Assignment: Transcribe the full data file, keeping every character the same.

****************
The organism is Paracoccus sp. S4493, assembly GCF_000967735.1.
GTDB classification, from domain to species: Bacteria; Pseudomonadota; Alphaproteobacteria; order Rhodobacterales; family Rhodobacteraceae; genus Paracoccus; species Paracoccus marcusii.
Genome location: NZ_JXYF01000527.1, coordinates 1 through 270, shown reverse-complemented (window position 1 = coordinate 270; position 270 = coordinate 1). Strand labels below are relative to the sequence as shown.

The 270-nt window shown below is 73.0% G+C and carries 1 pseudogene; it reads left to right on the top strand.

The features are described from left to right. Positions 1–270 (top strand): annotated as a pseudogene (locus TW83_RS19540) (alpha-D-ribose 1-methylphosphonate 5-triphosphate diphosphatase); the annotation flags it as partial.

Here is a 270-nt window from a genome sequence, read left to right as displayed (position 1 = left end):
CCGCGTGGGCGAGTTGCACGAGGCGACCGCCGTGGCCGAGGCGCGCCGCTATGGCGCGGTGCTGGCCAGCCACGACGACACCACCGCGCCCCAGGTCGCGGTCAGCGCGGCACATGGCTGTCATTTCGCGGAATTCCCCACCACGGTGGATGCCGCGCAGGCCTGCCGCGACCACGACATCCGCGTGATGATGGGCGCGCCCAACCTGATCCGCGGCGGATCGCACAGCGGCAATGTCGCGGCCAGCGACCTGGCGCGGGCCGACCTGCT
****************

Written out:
The organism is Paracoccus sp. S4493, assembly GCF_000967735.1.
GTDB classification, from domain to species: Bacteria; Pseudomonadota; Alphaproteobacteria; order Rhodobacterales; family Rhodobacteraceae; genus Paracoccus; species Paracoccus marcusii.
Genome location: NZ_JXYF01000527.1, coordinates 1 through 270, shown reverse-complemented (window position 1 = coordinate 270; position 270 = coordinate 1). Strand labels below are relative to the sequence as shown.

The 270-nt window shown below is 73.0% G+C and carries 1 pseudogene; it reads left to right on the top strand.

The features are described from left to right. Positions 1–270 (top strand): annotated as a pseudogene (locus TW83_RS19540) (alpha-D-ribose 1-methylphosphonate 5-triphosphate diphosphatase); the annotation flags it as partial.

Here is a 270-nt window from a genome sequence, read left to right as displayed (position 1 = left end):
CCGCGTGGGCGAGTTGCACGAGGCGACCGCCGTGGCCGAGGCGCGCCGCTATGGCGCGGTGCTGGCCAGCCACGACGACACCACCGCGCCCCAGGTCGCGGTCAGCGCGGCACATGGCTGTCATTTCGCGGAATTCCCCACCACGGTGGATGCCGCGCAGGCCTGCCGCGACCACGACATCCGCGTGATGATGGGCGCGCCCAACCTGATCCGCGGCGGATCGCACAGCGGCAATGTCGCGGCCAGCGACCTGGCGCGGGCCGACCTGCT